The Law and the Prophets Another expression used for the entire Old Testament is the law and the prophets. This particular expression looks at the Old Testament from the standpoint of its divisions—the law, the prophets, and the writings. Compare Matthew 5:17; 7:12; Luke 16:16; Romans 3:21. See also Luke 24:27 and 44.
Other terms used of the Old Testament Psalm 19:7-9 presents us with a number of synonyms in a six-fold description of God’s special revelation, the Word of God. It is called law, God’s revealed direction, or will; testimony, a witness of God’s person and purpose; precepts, a general term for the responsibilities of God’s people; commandments, God’s authoritative words of instruction; fear, reverential trust that the Word produces in God’s people; judgments, specific directions relating to different human circumstances.
Rationalism The philosophy behind rationalism is “The theory that the exercise of reason, rather than the acceptance of empiricism, authority, or spiritual revelation, provides the only valid basis for action or belief and that reason is the prime source of knowledge and of spiritual truth.”
Mysticism Mysticism also falls into a two-fold classification, a false mysticism and a true mysticism. In the final analysis, false mysticism makes human experience supreme; one’s personal experiences become the final authority rather than the Bible. A true mystic in the biblical sense believes that the Bible is our final authority and seeks to always judge personal experience by the Bible.
Romanism In Romanism, the Roman Catholic Church is both the channel of divine revelation and the final authority for how the Bible is to be interpreted in faith and practice. Since the Bible is the product of the church, and since the Scriptures are obscure (another teaching of Romanism), only the church can properly interpret the Scriptures. In Romanism, the Bible is viewed as incomplete; there is more truth available, but it can only come through the church.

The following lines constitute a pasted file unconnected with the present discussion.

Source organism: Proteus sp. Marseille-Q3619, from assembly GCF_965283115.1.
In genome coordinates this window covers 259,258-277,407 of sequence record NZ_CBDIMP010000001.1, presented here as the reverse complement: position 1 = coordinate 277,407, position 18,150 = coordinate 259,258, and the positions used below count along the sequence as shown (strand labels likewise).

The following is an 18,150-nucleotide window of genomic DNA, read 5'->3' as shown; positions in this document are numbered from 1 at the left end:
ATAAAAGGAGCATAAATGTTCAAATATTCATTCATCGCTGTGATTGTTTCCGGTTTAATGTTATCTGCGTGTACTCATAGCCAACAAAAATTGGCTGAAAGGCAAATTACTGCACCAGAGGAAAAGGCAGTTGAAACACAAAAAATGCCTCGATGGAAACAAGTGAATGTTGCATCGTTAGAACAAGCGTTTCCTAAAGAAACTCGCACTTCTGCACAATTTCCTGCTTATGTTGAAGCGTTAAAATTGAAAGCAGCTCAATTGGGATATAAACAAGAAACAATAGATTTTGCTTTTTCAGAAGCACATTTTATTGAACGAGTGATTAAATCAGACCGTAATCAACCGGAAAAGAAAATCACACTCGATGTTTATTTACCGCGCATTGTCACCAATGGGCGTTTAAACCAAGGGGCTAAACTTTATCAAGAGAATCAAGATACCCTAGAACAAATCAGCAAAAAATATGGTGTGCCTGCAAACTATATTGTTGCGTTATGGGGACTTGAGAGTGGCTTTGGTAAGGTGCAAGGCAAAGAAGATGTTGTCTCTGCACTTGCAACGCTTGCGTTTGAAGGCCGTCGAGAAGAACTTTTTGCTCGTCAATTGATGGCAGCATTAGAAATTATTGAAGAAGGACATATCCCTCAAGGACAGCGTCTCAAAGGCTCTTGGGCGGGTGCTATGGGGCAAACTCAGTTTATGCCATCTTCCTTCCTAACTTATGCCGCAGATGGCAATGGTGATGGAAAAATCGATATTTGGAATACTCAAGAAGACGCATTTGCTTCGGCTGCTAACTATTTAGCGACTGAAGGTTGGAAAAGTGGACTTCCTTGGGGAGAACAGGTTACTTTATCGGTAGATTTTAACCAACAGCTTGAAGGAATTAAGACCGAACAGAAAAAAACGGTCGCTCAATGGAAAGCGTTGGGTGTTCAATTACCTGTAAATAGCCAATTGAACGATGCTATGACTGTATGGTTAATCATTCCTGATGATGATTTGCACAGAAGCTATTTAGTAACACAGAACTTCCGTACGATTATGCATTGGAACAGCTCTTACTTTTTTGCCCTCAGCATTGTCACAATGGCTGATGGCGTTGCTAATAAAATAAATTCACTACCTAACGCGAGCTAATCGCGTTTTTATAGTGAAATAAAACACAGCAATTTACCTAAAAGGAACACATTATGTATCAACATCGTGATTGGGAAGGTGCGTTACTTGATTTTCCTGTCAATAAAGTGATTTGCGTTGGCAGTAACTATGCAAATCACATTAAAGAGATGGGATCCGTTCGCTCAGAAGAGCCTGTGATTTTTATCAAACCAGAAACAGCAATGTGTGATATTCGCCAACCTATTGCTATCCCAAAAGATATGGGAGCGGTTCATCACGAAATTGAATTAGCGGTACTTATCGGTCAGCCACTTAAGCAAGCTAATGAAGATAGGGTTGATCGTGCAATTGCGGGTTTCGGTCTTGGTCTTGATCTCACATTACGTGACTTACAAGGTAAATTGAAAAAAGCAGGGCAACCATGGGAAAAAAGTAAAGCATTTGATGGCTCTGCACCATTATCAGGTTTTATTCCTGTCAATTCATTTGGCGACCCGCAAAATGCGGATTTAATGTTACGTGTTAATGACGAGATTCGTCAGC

Neo-Orthodoxy Karl Barth (1886-1968), often viewed as the father of neo-orthodoxy, believed that the basis of authority is the Word, but for Barth, the Word is mainly Christ. The Bible only witnesses to the Word and only becomes authoritative when it speaks to the individual.
Cultism Many of the cults teach that the Bible along with some other writing is supreme and authoritative. A key characteristic of the cults, however, is that though they make a claim to believe the Bible is God’s word, they either affirm another writing as having equal authority or raise the other writing as more important or authoritative than the Bible itself.
Conservative Orthodoxy The conservative or orthodox position is that the Bible alone is our final authority for faith and practice. For the conservative believer, the Bible is the infallible word of God. It is inspired in the original autographs and is without error.
Internal Evidence In hundreds of passages, the Bible declares or takes the position explicitly or implicitly that it is nothing less than the very Word of God. The ever present assumption of the writers of the Bible is that the Bible is the God-breathed Word of God.
External Evidence 1.The Continuity of the Bible 2.The Bible’s revelation of God 3.The nature, condition and cure for man’s sin 4.The ethics and morals of the Bible 5.Fulfilled prophecy 6.The Bible as revelation beyond human comprehension